Blog by LSE Careers consultant Maddie Smith:
Ever seen an advertisement and thought, that’s not targeted at me or conversely really felt it talked to you? Marketers spend fortunes trying to understand consumers and producing adverts encouraging people to buy their products. Well it might seem a strange thing to say but many of the same principals of effective advertising apply to CV writing! Let me explain…
When you send a CV out to an employer you want them to do something as a result of receiving it; you hope it will get you through to the next stage of the recruitment process. But what if that CV, your own personal advert, isn’t written or tailored specifically for them? What if it isn’t talking their language? What if it isn’t really promoting the product – in this case you? Well it’s more than likely to end up in a bin (or deleted email folder)!
So how can you go about producing a CV that has a positive outcome and gets you through to that next stage? Think about your audience! This means tailoring your CV to show that your experiences are relevant to the knowledge and skills required in a particular role, with a specific employer. When your CV is specific to them, it should reflect the qualities they want from a strong candidate, which increases the chance of you getting through to the next stage of the recruitment process.
And yes, this means altering your CV for each new job you apply for!
Time consuming you say…well yes, but employers tell us that they can easily identify generic CVs and are much more likely to put you through to the next round if you’ve put in an effort and written something just for them.
To help you successfully tailor your CV we’ve put together our top six pieces of advice:
1. Understand your audience
Research the employer, the sector, and read the job description thoroughly. Keep updated with relevant sector news, sign up to email alerts or RSS feeds, follow the employer on social media sites, attend employer presentations and speak to them at careers events, to identify all the skills and knowledge the employer expects from their ideal candidate.
2. Talk their language
Once you’ve identified the required skills and knowledge you can begin reflecting these on your CV. Your education, work experiences, extra-curricular activities, voluntary positions and internship experiences can be used to demonstrate your relevant transferable skills. Under these sections, use positive, action orientated verbs, at the start of sentences or bullet points, which are directly related to the skills you have identified as being required by the role. You’ll create the impression of a positive, active person who has the relevant experience for the position. For example, if the employer is looking for communication skills, begin your sentence/bullet point with the action verb ‘communicated’. If they are looking for liaison skills use ‘liaised’. Need leadership skills? Use ‘led’.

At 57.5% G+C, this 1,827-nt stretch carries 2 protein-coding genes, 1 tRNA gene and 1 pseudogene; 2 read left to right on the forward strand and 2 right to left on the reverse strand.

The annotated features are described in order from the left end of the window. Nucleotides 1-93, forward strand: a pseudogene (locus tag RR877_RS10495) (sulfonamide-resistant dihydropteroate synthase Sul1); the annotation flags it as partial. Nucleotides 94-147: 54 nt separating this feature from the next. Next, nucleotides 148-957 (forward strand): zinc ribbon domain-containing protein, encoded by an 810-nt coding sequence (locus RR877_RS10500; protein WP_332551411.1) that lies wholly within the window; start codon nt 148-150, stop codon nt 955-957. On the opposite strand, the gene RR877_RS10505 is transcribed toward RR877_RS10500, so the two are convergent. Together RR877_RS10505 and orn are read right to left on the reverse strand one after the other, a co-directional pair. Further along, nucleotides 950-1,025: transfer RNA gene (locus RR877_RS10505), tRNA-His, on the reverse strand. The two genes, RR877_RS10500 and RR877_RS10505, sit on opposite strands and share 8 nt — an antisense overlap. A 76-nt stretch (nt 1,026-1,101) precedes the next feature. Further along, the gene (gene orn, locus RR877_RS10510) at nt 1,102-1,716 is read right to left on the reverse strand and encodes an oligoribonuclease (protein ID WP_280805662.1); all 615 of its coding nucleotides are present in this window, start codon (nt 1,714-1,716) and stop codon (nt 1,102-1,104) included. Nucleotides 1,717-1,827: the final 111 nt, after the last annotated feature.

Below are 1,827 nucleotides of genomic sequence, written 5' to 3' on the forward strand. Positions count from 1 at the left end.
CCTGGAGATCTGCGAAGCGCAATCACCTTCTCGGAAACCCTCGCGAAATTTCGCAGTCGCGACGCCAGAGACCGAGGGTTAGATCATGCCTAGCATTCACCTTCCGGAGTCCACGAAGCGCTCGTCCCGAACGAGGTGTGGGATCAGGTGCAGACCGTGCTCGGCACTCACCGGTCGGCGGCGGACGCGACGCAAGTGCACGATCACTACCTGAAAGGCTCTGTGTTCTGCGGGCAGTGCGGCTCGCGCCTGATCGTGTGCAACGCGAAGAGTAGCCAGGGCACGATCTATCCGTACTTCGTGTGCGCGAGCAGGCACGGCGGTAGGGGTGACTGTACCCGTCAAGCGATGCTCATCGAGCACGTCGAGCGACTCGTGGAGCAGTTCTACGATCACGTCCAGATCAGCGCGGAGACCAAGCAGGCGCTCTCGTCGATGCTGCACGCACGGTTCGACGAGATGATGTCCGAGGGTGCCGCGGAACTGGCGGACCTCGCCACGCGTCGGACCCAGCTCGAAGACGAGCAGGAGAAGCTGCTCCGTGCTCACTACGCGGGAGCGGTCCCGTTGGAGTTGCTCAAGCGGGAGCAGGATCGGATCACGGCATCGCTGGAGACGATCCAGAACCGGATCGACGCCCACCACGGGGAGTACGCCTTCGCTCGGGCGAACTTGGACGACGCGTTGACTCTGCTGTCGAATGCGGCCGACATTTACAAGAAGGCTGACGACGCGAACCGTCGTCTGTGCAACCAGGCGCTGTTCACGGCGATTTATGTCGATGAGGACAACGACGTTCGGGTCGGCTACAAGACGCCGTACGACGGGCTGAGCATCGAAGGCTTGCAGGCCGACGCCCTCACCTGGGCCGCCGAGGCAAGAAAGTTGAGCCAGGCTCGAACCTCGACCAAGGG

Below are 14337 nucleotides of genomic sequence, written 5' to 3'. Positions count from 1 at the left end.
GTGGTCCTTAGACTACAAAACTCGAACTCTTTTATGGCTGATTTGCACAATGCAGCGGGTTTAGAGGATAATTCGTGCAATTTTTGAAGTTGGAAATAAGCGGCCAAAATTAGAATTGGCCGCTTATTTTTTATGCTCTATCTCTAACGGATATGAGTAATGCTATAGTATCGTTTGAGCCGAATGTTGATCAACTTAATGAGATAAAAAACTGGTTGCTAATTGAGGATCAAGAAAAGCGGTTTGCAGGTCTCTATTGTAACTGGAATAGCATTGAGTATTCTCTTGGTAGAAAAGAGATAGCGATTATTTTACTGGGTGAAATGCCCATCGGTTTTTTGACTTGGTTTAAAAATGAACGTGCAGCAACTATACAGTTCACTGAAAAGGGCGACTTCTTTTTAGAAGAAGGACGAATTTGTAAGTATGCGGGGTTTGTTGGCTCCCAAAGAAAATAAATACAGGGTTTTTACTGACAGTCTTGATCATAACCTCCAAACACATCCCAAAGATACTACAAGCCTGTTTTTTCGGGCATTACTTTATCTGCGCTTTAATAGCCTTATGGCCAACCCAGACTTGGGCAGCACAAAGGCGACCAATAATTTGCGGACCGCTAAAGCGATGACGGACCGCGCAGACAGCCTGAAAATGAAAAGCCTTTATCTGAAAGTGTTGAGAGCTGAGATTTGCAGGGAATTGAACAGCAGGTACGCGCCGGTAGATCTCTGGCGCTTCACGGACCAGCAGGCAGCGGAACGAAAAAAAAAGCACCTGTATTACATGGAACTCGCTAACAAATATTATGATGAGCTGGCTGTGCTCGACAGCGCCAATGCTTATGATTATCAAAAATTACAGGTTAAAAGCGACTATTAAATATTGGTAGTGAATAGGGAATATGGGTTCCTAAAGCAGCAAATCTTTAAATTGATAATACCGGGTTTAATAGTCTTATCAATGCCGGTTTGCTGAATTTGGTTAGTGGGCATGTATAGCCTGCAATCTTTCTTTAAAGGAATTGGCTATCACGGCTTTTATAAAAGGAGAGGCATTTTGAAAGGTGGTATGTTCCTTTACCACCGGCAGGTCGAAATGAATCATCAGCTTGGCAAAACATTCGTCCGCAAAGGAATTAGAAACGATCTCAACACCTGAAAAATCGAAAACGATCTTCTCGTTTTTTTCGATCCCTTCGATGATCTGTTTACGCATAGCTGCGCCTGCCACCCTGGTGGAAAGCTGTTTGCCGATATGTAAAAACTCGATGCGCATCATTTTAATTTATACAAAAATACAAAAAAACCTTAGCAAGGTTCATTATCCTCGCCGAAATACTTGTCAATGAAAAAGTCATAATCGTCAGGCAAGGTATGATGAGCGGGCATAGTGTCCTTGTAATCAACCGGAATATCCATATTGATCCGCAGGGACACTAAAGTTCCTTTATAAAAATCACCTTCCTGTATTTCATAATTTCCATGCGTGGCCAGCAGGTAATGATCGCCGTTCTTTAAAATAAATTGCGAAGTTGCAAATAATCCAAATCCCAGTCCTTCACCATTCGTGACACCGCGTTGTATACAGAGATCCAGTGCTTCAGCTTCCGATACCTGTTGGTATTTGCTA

3. Be specific
Your action verb should be followed by a short description related to a specific task, role, or project you completed, eg. ‘Communicated with senior staff across the organisation via email and over the phone to organise a conference for external clients.’
4. Promote your successes
Prove your effectiveness by outlining the positive result or outcome of the work you have done (if there is one!) Include this in the same sentence as the action verb and specific example, eg. ‘Communicated with senior staff across the organisation via email and over the phone to organise a conference for over 500 external clients, earning the company over £3000.’
5. Target your headlines
You don’t have to use standard headings on your CV, such as ‘work experience’, ‘extra-curricular activities’, ‘volunteering’. To further tailor your CV, choose different headings to enable you to combine relevant experiences, from your work experience, voluntary experiences and extra-curricular experiences. Perhaps change a heading to ‘leadership experience’, if the employer requires leadership as a key skill. Similarly, ‘research experience’, ‘team work experience’ and ‘presentation experience’ are focused, specific headings related to skills. Under this new heading include the experiences which most closely match this categorisation.
Perhaps you have sector experience and want to highlight this to the employer; try using ‘finance experience’, ‘policy experience’ or ‘marketing experience’ for example. If you have some experiences that don’t seem to fit under your new heading, include a second heading called ‘other experience’. By tailoring your headings, employers can quickly see your most relevant experience and the skills you have to offer in one section, without having to piece it together themselves. With estimates suggesting employers spend < 30 seconds reviewing your CV, like an advert it’s important the message is clear and they can quickly see you are a strong candidate who meets their criteria.
6. Think like the employer
Each time you go to write something on your CV, think like the employer. Will what you’re about to write be relevant and interesting to them? What can you write to inform the employer about the knowledge you’ve gained throughout your education? Will they understand your transferable skills from what you have written (ie. do you use an active verb at the start of your sentence related to what they require)? Do you have an outcome that will show the gravitas of your achievement?
Remember then that your CV is your own personal advert that needs to be targeted. It is worth it!
How we can help
For more information on writing effective CVs, you can attend seminars run by careers consultants and have a look at our CV writing guide. You can also come see us (book Skype or telephone appointments if you’re not in London at any point!)